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In movies there is often a certain romance associated with people who live every day like it may be their last, who live like there is no tomorrow. Film celebrates those people who just say fuck it, seize the day, and go after what they want with reckless abandon. The dark comedy “Solitary Man” ventures show the other side of that. It shows the loneliness, the broken relationships, the burned bridges, and the pain left behind.
Ben Kalmen (Michael Douglas) is a wildly successful, fast-talking car salesman who isn’t afraid to fight a college Frisbee golfer. During a routine checkup his doctor notices an irregularity in his EKG. Instead of letting the doctor run more tests, Ben walks out the door to live like he wants until his heart explodes in his chest.
Six and a half years later, Ben’s life is in the crapper. He’s divorced from his wife (Susan Sarandon) because of numerous infidelities, got busted for scamming auto manufacturers, barely has a relationship with his daughter (Jenna Fischer) and grandson, is dating a woman (Mary-Louise Parker) just because of her business connections, and he tries to bang every 19 year-old he stumbles across.
He’s a lecherous bastard who’s been able to coast along on his charm and charisma, but things take a sharp downward turn when he accompanies Allyson (Imogen Poots), his girlfriend’s daughter, on a visit to his alma mater in Boston. There he meets Cheston (Jesse Eisenberg), a geeky loner for Ben to mentor in the ways of love, and has a one-night stand with Allyson.
That’s critical mass. Right there is where the accumulation of all the horrible things he has done in is life finally begins to overshadow his magnetism, and people become unwilling to tolerate his bullshit. His girlfriend kicks him to the curb, his daughter won’t float him money for rent, his ex-wife makes if very clear that she has moved on, he has no reputation left to lean on, and his attempt to open a new dealership falls flat. Ben goes from a guy with his name on a college library to working in a sandwich shop for Danny DeVito and drunkenly hitting on co-eds at frat parties.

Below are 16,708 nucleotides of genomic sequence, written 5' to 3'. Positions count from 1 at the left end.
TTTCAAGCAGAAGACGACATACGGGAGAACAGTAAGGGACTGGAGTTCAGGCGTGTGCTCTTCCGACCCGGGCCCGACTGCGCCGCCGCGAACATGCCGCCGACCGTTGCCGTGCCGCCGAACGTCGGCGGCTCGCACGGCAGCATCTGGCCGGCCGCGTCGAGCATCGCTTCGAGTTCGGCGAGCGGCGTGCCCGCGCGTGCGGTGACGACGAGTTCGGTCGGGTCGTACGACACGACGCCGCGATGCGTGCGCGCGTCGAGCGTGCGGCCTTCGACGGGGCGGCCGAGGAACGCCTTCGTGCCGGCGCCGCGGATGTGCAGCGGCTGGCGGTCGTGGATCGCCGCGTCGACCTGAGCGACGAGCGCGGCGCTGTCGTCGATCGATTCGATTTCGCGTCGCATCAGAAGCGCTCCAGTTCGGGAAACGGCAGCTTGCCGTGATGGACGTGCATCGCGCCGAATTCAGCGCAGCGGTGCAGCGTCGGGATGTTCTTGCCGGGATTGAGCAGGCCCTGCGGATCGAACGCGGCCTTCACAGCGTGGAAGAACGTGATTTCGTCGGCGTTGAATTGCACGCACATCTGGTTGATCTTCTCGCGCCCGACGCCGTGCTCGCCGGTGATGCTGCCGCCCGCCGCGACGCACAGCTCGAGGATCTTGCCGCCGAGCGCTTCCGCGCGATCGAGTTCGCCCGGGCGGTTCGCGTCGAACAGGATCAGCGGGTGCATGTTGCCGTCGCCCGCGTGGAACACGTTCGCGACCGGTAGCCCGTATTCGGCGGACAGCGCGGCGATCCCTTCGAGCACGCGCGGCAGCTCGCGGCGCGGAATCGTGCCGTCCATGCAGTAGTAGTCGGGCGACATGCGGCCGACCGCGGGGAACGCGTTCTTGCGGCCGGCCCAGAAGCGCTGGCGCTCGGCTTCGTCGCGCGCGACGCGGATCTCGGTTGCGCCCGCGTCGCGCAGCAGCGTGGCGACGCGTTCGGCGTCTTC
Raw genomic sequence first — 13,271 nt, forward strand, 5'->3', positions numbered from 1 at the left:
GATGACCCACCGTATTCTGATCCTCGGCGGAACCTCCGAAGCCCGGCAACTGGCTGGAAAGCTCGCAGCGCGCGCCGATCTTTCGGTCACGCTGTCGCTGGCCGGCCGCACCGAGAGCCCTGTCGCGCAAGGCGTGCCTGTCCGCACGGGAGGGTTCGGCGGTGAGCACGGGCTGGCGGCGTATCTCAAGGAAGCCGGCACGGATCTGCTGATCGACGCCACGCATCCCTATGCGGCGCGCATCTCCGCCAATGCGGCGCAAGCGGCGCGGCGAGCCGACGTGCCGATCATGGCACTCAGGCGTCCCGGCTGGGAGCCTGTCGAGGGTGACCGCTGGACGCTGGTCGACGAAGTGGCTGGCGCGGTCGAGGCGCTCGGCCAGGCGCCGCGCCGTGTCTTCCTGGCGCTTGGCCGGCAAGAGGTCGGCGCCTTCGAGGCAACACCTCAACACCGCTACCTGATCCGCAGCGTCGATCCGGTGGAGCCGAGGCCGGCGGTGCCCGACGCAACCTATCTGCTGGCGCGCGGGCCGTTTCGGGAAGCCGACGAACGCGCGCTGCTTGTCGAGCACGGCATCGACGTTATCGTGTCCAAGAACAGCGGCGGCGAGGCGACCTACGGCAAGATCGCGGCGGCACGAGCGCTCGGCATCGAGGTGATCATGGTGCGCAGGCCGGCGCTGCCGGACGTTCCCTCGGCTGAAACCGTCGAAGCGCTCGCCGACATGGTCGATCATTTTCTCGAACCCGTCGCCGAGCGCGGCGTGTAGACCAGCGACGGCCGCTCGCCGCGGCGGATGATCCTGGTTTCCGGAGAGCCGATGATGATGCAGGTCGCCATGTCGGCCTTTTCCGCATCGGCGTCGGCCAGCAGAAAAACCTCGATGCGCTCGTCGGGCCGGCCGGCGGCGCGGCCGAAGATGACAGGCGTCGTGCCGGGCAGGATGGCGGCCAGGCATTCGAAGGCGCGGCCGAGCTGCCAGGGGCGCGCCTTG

Douglas is terrific as an aging man whose life unravels because of the choices he made. His work is up there with his most memorable roles, like “Wall Street”, “Falling Down”, and “Wonder Boys”. He does awful things that take him to the brink of being unredeemable, but he manages to be personable and engaging the entire time. In other hands Ben might have been beyond rescue, but Douglas infuses him with a humanity that underlies, and eventually shine through the surface arrogance.
The rest of cast is great, as you would expect from the names involved. Poots stands her ground admirably in her scenes with Douglas, and once again Eisenberg shows that he’s like Michael Cera with range. Even the one-off, single scene characters are well cast. I guess when Michael Douglas is your star and Stephen Soderberg is one of your producers, people want to be in your movie.
“Solitary Man” is pretty good, but despite the level of talent and the quality of the performances involved, the story is too uneven and scattered for the film to take that next step up in quality. It’s fine for the early part of the movie, it can ride on Douglas’s shoulders, but after a while the lack of focus and narrative thrust catch up, and the movie starts to drag. In that way the story mimics Ben. It is engaging at first, and you find yourself drawn in, but eventually being slick and charming isn’t enough. If directors David Levien and Brian Koppelman (who wrote the script) had pared down some of the peripheral threads, it would have given the film a more even flow, the pace would have been better, and instead of being just pretty good, it could have been something really special.
The DVD will be released on September 7th, and comes with a run-of-the-mill behind-the-scenes feature where the cast and crew say nice things about each other without actually saying anything. The commentary track with Levien, Koppelman, and their buddy, Douglas McGrath, who has a line or two in the film, is fun. It is mostly the three of them shooting the shit, talking about their process, and exchanging anecdotes.
David Levien (director)/Brian Koppelman (director/writer)
CAST: Michael Douglas … Ben Kalmen
Susan Sarandon … Nancy Kalmen
Danny DeVito … Jimmy Merino
Jesse Eisenberg … Daniel Cheston
Mary-Louise Parker … Jordan Karsch
Imogen Poots … Allyson Karsch
Jenna Fischer … Susan Porter